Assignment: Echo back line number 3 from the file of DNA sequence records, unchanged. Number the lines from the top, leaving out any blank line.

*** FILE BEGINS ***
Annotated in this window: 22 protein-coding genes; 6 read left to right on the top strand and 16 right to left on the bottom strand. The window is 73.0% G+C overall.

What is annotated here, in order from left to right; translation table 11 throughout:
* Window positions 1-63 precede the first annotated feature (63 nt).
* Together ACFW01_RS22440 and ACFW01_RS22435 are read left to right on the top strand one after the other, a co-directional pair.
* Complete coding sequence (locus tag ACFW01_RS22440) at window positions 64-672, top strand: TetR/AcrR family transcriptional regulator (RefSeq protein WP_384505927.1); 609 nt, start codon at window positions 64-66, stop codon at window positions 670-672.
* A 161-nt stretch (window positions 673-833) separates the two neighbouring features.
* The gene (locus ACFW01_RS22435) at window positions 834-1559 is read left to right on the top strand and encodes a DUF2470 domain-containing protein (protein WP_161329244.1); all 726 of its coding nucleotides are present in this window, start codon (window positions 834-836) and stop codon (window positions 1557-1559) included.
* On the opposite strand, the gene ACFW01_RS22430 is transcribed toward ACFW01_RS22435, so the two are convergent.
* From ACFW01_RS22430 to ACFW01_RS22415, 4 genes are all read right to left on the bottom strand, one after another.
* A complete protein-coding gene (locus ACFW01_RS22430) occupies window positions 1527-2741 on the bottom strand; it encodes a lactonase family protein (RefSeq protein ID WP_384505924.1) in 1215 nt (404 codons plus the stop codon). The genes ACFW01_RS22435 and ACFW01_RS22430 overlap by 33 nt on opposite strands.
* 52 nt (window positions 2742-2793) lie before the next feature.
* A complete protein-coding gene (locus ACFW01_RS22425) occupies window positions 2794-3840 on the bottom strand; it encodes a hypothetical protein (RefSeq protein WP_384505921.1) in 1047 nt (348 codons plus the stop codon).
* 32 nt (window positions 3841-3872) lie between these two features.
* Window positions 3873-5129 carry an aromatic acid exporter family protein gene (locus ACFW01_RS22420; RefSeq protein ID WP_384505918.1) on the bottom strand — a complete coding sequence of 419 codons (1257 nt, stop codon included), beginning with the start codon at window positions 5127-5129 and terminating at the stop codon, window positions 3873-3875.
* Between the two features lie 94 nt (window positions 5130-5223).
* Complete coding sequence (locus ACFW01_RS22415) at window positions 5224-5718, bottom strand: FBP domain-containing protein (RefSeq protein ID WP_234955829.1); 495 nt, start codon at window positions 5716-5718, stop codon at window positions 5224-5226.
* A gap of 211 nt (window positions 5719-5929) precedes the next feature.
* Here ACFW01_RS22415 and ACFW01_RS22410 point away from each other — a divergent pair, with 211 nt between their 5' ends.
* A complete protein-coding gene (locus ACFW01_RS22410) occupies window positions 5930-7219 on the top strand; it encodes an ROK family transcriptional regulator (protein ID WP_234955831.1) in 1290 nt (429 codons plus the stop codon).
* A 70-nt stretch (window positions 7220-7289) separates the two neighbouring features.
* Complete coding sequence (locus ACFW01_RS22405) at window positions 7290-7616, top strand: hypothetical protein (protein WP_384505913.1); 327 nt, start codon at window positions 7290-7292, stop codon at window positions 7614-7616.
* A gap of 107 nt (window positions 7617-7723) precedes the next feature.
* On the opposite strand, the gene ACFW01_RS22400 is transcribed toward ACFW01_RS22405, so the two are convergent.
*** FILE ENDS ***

* Window positions 1-63 precede the first annotated feature (63 nt).